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Life-limiting illness

Partner has stage 4 kidney cancer

45 replies

sparkellie · 02/08/2023 09:33

Hi. I'm completely at a loss right now and hoping just writing everything down will help, so sorry if this is long!
My partner went to the doctors about 5/6 weeks ago with lower back pain, they thought it was kidney stones, and ordered a ct scan. The scan showed enlarged lymph nodes, and he had blood tests and was referred to haematology, and for a chest x-ray. At 6am the morning after his blood tests he had a phone call from out of hours asking how he felt, and telling him to go to hospital if things got worse. He was due to go to the doctors for more blood tests for his haematology appointment 2 weeks ago on Mon, but didn't feel well enough, so rearranged for the next day when i wasn't at work so i could go with him. On the Tues he was too breathless to get to the doctors and struggling to breathe so I called an ambulance. Long story short he was diagnosed with a huge blood clot on the lung and admitted and put on blood thinners. In hospital they were working on the assumption that he had lymphoma and he saw the haematologist who told us how treatable lymphoma is etc etc. He had a biopsy last Tues which showed that he actually has kidney cancer, which has spread to his lymph nodes. He also had a ct scan which showed lesions on his lungs. Due to this his care has been transferred over to the renal specialist, who said basically its terminal and palliative care only. He started a chemo tablet yesterday, the lowest dose, to try and stop any further spread, but nobody has even told us where exactly its spread to or what to expect. It doesn't help that he doesn't want to know too much, and I don't know if he's really taking it all in. Everything has happened so quickly.
I have 2 kids (14 with asd and 11) and they know about the blood clot and the biopsy, but nothing else. I know I need to tell them what's happening, but need some support with the best way to do that, I don't want to fuck it up. I'm going to ask for a referral to macmillan to try and get some help with that, but have no idea how long he has left. The consultant wouldn't say anything other than see how he reacts to chemo and that he is weak, and when he asked if he would get out of hospital would only say 'that's the aim'. I know they can't give any absolutes but I feel like I'm floundering around with no idea what to expect.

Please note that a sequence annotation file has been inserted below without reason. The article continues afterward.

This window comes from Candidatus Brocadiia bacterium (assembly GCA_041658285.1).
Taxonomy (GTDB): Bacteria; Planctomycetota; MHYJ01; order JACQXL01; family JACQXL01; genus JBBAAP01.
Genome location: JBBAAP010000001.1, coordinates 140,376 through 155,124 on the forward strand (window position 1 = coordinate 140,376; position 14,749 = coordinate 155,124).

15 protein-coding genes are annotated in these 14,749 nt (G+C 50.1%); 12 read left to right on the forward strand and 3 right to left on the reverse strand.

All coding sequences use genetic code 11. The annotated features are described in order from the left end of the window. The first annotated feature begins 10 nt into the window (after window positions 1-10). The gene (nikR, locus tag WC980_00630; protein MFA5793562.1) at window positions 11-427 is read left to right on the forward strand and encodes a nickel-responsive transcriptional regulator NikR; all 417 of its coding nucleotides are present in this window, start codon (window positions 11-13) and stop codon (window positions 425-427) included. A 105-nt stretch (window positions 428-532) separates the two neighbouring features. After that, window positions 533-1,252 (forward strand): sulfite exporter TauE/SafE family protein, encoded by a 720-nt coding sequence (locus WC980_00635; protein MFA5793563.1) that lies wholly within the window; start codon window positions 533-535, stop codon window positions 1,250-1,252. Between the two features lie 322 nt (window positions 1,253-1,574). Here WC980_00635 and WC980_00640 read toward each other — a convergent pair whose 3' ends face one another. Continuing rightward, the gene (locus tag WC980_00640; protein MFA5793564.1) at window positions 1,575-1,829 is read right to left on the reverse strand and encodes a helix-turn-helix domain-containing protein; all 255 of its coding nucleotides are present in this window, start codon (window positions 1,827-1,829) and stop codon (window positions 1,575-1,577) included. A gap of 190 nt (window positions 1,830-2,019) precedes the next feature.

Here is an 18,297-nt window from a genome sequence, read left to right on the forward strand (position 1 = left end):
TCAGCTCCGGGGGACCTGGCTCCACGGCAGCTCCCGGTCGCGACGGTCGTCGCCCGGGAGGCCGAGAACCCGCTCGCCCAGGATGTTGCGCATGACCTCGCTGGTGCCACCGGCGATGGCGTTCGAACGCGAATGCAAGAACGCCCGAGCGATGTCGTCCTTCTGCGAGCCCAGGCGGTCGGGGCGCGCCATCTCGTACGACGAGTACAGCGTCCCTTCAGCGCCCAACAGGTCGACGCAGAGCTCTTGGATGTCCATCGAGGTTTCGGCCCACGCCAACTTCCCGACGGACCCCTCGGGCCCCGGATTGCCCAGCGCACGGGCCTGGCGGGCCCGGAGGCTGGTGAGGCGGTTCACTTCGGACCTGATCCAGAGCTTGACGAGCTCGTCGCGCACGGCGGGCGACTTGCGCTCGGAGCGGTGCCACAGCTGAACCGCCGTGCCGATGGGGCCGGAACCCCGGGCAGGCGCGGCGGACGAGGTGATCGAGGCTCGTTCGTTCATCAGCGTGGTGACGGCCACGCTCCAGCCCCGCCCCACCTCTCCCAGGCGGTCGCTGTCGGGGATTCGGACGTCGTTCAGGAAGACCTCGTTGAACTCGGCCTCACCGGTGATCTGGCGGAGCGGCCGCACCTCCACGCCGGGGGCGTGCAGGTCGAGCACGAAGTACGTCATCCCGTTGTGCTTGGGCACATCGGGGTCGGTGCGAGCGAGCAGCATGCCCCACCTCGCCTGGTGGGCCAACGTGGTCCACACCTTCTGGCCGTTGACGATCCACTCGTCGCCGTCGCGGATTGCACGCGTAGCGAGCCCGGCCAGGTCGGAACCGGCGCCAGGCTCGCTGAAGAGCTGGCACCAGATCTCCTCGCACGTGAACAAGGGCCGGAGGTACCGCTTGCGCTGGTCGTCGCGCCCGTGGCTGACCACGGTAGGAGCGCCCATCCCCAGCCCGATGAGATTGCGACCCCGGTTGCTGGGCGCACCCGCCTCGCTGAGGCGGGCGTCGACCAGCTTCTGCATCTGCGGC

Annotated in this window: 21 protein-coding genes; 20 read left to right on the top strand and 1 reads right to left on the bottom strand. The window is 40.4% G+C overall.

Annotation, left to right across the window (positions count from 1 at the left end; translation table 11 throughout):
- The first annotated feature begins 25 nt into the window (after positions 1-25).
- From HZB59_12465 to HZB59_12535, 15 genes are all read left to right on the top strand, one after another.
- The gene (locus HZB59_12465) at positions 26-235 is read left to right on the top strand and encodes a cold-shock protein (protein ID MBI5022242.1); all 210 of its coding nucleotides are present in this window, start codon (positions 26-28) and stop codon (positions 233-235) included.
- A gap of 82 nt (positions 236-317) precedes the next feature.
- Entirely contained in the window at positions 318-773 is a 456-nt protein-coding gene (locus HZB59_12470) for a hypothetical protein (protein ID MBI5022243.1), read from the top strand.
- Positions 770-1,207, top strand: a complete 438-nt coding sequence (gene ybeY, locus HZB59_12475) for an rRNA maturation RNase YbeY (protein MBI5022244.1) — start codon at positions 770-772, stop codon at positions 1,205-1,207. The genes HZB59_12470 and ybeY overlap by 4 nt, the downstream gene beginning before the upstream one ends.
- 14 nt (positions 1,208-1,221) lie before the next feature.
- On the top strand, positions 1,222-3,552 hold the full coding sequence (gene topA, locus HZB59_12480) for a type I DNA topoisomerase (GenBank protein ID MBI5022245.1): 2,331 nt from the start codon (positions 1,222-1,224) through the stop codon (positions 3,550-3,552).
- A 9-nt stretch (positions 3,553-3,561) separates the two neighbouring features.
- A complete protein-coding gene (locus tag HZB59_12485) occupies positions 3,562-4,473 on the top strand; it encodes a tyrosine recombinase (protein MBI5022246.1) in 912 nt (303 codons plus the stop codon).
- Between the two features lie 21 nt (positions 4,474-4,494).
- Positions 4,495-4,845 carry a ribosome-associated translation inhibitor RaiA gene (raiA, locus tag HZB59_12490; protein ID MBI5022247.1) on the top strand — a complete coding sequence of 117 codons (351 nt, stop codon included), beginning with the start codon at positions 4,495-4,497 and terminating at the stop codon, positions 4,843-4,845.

Any advice from anyone who has been in a similar situation would be gratefully received. Thanks if you managed to read this all!!

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fairislecable · 02/08/2023 09:47

I am so sorry, such a shock for you all.

You cannot control the medical side of what happens and when etc, but if you can get a grip on finances, you may feel stronger.

If you are not married have you made wills, would it be beneficial to marry now?

Do you have access to the bank account.

With regard to the children I would tell them he is ill, taking medicine etc and as the illness progresses when you feel they are ready let them know it is terminal.
How awful for you all 💐

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Rainbow1901 · 02/08/2023 10:00

I'm so sorry to hear about your DH but speaking from my experiences of dealing breast cancer I would suggest that you ask for a letter from any consultants that you are seeing to follow up all appointments with details of what has been discussed. This way you have all the details to refer back to and are not struggling to remember details.